Response: Trust your employees, look to your employment contracts. After all, folks with evil intent don’t need a blog to do harm if they really want to.

Fear: Customers who publicly comment on our products or beta tests will expose our bad news.
Response: Wouldn’t you rather know about your product’s failings as early as possible?

Jim Ashling
International Columnist
Information Today

Chalking Up Another

As the conference neared its end this afternoon and the exhibition was about to wind down, I found VNU Exhibition’s Kat Allen (show organizer) on the balcony overlooking the show floor. Below her stretched the stands of exhibitors still going about their booth duties. But in another hour what had been built up just a few days before would all be undergoing tear down.

Dick Kaser
ITI V.P. Content

Connections

Exhibit attendee Will Simpson, Software Engineer, Semantic, holds up the T-shirt he just received from Ontopia. Ontopia uses topic maps to facilitate document and data discovery. The expression on the T-shirt is derived from a quote by English novelist E. M. Foster (1879-1970) . . . "Only connect! . . . Only connect the prose and the passion, and both will be exalted." Dick Kaser ITI V.P., Content 729093

Image Searching Coming Soon from CSA

Not a big smile from CSA’s Diane Hoffman as the shutter clicked, but a lot of excitement in her voice as she gave me a preview of CSA Illustrata, which is due to launch early in 2007.

Illustrata will provide researchers with the ability to do something they could never do before with scientific papers, namely, search the figures, illustrations, and pictures for information and data of interest.

Carol Tenopir (University of Tennessee) has published a paper (free for registration) on the initial beta test conducted among researchers. Based on that test, said Hoffman, the service has been redesigned and is now being tested by information professionals.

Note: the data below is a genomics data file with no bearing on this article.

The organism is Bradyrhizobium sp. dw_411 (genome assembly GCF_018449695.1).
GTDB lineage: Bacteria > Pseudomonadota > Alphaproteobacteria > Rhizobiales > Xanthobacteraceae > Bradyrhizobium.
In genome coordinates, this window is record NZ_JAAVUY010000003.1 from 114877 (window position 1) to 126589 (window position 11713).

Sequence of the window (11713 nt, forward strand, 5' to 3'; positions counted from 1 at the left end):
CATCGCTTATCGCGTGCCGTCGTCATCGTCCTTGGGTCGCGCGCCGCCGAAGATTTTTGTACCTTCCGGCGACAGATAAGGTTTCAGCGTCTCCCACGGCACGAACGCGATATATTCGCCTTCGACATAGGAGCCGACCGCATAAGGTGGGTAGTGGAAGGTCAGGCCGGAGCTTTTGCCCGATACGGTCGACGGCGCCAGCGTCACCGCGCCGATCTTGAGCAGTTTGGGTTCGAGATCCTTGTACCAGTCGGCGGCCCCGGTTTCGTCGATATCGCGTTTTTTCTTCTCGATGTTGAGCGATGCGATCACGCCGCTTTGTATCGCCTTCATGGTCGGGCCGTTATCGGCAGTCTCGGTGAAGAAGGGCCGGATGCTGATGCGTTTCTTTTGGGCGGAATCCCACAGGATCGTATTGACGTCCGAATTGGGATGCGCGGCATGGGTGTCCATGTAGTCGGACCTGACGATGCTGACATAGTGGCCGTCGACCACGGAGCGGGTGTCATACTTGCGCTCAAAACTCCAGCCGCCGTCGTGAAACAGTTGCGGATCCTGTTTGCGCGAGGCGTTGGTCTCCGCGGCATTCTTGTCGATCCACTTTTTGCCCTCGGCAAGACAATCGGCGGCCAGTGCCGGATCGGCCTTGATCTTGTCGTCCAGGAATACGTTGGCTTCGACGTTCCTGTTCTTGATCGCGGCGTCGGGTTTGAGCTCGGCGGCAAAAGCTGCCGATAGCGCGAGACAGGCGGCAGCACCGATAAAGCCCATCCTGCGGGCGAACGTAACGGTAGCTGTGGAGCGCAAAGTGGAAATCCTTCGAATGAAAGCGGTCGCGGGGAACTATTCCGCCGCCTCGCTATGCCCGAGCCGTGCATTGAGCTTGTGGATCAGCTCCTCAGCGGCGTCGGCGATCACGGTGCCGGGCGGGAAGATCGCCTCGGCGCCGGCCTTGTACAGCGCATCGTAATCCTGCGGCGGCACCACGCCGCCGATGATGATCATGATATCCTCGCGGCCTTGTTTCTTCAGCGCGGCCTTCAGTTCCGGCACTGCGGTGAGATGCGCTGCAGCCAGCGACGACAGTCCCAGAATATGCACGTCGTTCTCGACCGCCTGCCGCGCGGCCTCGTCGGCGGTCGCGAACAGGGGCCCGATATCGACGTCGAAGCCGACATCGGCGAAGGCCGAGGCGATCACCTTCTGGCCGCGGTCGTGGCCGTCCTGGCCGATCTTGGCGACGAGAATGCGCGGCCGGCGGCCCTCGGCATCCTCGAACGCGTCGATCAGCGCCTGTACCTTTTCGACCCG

Illustrata will feature full search capabilities, retrieval of abstracts and index terms, and, thumbnail pictures of all the figures and photos. Click on a figure and it displays as a full image. Each image will be linked to the full text so that it can be considered in the proper context of the research article.

Diane called it "the first new innovation in indexing since ISI’s development of science citation indexing."

I was dazzled by the demo I saw. Watch for the public release of Illustrata in 1Q07 and see for yourself.

Dick Kaser
ITI V.P., Content


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What’s in a Name?

Remember when we thought Google was a funny-sounding name? Well, try "tesuji," a 100-percent open-source content management and search engine that’s the official search engine for Project Gutenberg. Tesuji "means the best move one can make in a given situation," according to the rules of the antique board game called "Go," said Anna Tothfalusi, M.D., account manager. Tesuji’s product line features four solution tools: Anacleto digital library, Anacleto corporate, Anacleto portal search, and Anacleto document management.

"We have chosen to concentrate on a few products to provide the maximum customization possible," she said. The site’s graphics and press materials are some of the best around. Company offices are in Rome, Hungary, and the United Arab Emirates (www.tesuji.eu).

Barbara Brynko
Editor in Chief
Information Today